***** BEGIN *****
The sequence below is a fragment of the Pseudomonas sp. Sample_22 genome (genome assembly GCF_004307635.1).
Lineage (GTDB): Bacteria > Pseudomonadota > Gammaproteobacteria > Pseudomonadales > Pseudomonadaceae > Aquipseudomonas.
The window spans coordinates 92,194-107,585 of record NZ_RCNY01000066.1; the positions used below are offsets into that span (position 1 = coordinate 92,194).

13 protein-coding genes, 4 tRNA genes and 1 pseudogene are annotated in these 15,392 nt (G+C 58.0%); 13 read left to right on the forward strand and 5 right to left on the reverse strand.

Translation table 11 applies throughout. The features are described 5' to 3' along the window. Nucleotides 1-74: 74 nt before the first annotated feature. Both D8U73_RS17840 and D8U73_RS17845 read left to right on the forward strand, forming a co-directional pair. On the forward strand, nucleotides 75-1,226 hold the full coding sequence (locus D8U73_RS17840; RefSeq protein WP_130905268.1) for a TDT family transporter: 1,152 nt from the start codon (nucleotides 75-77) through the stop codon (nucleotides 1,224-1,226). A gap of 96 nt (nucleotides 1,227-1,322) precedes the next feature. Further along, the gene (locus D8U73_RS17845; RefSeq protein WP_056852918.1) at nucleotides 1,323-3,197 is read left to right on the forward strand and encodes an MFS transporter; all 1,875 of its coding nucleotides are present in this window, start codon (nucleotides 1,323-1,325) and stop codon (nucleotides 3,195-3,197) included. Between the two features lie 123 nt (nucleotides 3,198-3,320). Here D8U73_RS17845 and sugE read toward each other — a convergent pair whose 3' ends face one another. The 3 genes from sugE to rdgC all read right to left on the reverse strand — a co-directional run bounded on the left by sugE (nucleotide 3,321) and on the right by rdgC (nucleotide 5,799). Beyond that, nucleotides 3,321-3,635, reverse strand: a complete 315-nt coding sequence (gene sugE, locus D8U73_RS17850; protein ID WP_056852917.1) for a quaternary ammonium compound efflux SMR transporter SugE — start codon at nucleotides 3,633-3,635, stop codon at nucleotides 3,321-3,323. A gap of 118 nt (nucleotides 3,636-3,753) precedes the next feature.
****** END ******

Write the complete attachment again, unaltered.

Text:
The sequence below is a fragment of the Pseudomonas sp. Sample_22 genome (genome assembly GCF_004307635.1).
Lineage (GTDB): Bacteria > Pseudomonadota > Gammaproteobacteria > Pseudomonadales > Pseudomonadaceae > Aquipseudomonas.
The window spans coordinates 92,194-107,585 of record NZ_RCNY01000066.1; the positions used below are offsets into that span (position 1 = coordinate 92,194).

13 protein-coding genes, 4 tRNA genes and 1 pseudogene are annotated in these 15,392 nt (G+C 58.0%); 13 read left to right on the forward strand and 5 right to left on the reverse strand.

Translation table 11 applies throughout. The features are described 5' to 3' along the window. Nucleotides 1-74: 74 nt before the first annotated feature. Both D8U73_RS17840 and D8U73_RS17845 read left to right on the forward strand, forming a co-directional pair. On the forward strand, nucleotides 75-1,226 hold the full coding sequence (locus D8U73_RS17840; RefSeq protein WP_130905268.1) for a TDT family transporter: 1,152 nt from the start codon (nucleotides 75-77) through the stop codon (nucleotides 1,224-1,226). A gap of 96 nt (nucleotides 1,227-1,322) precedes the next feature. Further along, the gene (locus D8U73_RS17845; RefSeq protein WP_056852918.1) at nucleotides 1,323-3,197 is read left to right on the forward strand and encodes an MFS transporter; all 1,875 of its coding nucleotides are present in this window, start codon (nucleotides 1,323-1,325) and stop codon (nucleotides 3,195-3,197) included. Between the two features lie 123 nt (nucleotides 3,198-3,320). Here D8U73_RS17845 and sugE read toward each other — a convergent pair whose 3' ends face one another. The 3 genes from sugE to rdgC all read right to left on the reverse strand — a co-directional run bounded on the left by sugE (nucleotide 3,321) and on the right by rdgC (nucleotide 5,799). Beyond that, nucleotides 3,321-3,635, reverse strand: a complete 315-nt coding sequence (gene sugE, locus D8U73_RS17850; protein ID WP_056852917.1) for a quaternary ammonium compound efflux SMR transporter SugE — start codon at nucleotides 3,633-3,635, stop codon at nucleotides 3,321-3,323. A gap of 118 nt (nucleotides 3,636-3,753) precedes the next feature.